Upon thy road?


I asked the heavenly wanderers as they wheeled

For His abode.


Could glorious Saturn and his rings of hue

Direct thy flight?


Sun could not tell, nor any planet knew

Its source of light,

Nor could I glean that knowledge though I paced

The worlds2 beyond

And into outer nothingness have gazed.

Time’s narrow sound

I crossed, the termless flood where on the Snake

One slumbers throned,

Attempted. But the ages from Him break

Blindly and Space

Forgets its origin. Then I returned

Where luminous blaze

Deathless and ageless in their ease unearned

The ethereal race.


Did the gods tell thee? Has Varuna seen

The high God’s face?


How shall they tell of Him who marvel at sin

And smile at grief?


Did He not send His blissful Angels down

For thy relief?


The Angels know Him not, who fear His frown,

Have fixed belief.


Is there no heaven of eternal light

Where He is found?


The heavens of the Three have beings bright

Their portals round,

And I have journeyed to those regions blest,

Those hills renowned.

In Vishnu’s house where wide Love builds his nest,

My feet have stood.


Is he not That, the blue-winged Dove of peace,

Father of Good?


Nor Brahma, though the suns and hills and seas

Are called his brood.


Is God a dream then? are the heavenly coasts

Visions vain?


I came to Shiva’s roof; the flitting ghosts

Compelled me in.


Is He then God whom the forsaken seek,

Things of sin?


He sat on being’s summit grand, a peak

Immense of fire.


Knows He the secret of release from tears

And from desire?


His voice is the last murmur silence hears,

Tranquil and dire.


The silence calls us then and shall enclose?


Our true abode

Is here and in the pleasant house He chose

To harbour God.


In vain thou hast travelled the unwonted stars

And the void hast trod!


King, not in vain. I knew the tedious bars

That I had fled,

To be His arms whom I have sought; I saw

How earth was made

Out of His being; I perceived the Law,

The Truth, the Vast,

From which we came and which we are; I heard

The ages past

Whisper their history, and I knew the Word

That forth was cast

Into the unformed potency of things

To build the suns.

Through endless Space and on Time’s iron wings

A rhythm runs

Our lives pursue, and till the strain’s complete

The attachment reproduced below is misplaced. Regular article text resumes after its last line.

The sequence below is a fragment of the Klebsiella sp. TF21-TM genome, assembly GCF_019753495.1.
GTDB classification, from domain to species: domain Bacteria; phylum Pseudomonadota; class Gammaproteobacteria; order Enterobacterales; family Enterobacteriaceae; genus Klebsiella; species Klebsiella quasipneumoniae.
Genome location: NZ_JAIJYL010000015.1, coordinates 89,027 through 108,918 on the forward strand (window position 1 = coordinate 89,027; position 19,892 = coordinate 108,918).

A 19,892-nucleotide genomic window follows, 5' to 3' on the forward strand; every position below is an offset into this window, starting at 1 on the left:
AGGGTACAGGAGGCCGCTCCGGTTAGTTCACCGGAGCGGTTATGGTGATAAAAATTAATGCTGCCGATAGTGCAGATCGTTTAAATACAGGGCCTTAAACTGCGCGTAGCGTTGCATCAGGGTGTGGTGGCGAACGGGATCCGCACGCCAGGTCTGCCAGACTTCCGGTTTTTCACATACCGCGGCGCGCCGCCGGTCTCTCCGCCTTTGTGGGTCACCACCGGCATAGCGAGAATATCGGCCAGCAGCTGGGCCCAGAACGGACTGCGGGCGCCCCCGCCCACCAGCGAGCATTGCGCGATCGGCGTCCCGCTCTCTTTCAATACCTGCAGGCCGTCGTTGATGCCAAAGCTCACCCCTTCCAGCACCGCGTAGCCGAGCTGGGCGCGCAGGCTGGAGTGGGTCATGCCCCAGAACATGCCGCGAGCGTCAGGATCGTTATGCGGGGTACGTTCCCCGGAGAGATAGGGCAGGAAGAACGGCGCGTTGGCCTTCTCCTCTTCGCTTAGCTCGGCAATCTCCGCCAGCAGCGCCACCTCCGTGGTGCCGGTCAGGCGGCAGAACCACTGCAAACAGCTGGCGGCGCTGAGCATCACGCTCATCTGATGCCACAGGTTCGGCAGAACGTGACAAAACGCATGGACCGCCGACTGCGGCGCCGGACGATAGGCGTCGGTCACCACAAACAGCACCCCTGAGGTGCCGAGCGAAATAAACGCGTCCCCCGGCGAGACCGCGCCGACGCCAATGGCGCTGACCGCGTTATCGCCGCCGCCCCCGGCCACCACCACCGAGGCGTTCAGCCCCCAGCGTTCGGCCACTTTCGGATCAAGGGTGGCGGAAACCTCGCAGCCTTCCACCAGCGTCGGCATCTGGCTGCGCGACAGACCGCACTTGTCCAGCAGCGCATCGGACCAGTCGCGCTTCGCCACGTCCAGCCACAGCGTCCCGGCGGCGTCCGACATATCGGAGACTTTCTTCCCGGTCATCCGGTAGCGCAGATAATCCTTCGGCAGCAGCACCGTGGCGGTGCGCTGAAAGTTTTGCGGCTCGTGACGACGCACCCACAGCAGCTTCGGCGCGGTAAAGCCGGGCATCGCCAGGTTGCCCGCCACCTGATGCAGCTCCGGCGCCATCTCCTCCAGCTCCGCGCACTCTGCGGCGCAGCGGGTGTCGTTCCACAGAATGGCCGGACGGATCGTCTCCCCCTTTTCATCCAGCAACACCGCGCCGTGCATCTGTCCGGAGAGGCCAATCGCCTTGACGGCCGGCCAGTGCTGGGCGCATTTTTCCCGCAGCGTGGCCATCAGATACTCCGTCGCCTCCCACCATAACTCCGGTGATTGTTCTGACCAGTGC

That now so moans

And falters, we upon this greenness meet,

That measure tread.


Is earth His seat? this body His poor hold

Infirmly made?


I flung off matter like a robe grown old;

Matter was dead.


Sages have told of vital force behind:

It is God then?


The vital spirits move but as a wind

Within men.


Mind then is lord that like a sovereign sways

Delight and pain?


Mind is His wax to write and, written, rase

Form and name.


Is thought not He who has immortal eyes

Time cannot dim?


Higher, O King, the still voice bade me rise

Than thought’s clear dream.

Deep in the luminous secrecy, the mute

Profound of things,

Where murmurs never sound of harp or lute

And no voice sings,

Light is not, nor our darkness, nor these bright


In the deep steady voiceless core of white

And burning bliss,

The sweet vast centre and the cave divine

Called Paradise,

He dwells within us all who dwells not in

Aught that is.


Rishi, thy thoughts are like the blazing sun

Eye cannot face.

How shall our souls on that bright awful One

Hope even to gaze

Who lights the world from His eternity

With a few rays?


Dare on thyself to look, thyself art He,

O Aryan, then.

There is no thou nor I, beasts of the field,

Nor birds, nor men,

But flickerings on a many-sided shield

Pass and3 remain,

And this is winged and that with poisonous tongue

Hissing coils.

We love ourselves and hate ourselves, are wrung

With woes and toils

To slay ourselves or from ourselves to win

Shadowy spoils.

And through it all, the rumour and the din,

Voices roam,

Voices of harps, voices of rolling seas,

That rarely come

And to our inborn old affinities

Call us home.

Shadows upon the many-sided Mind

Arrive and go,

Shadows that shadows see; the vain pomps wind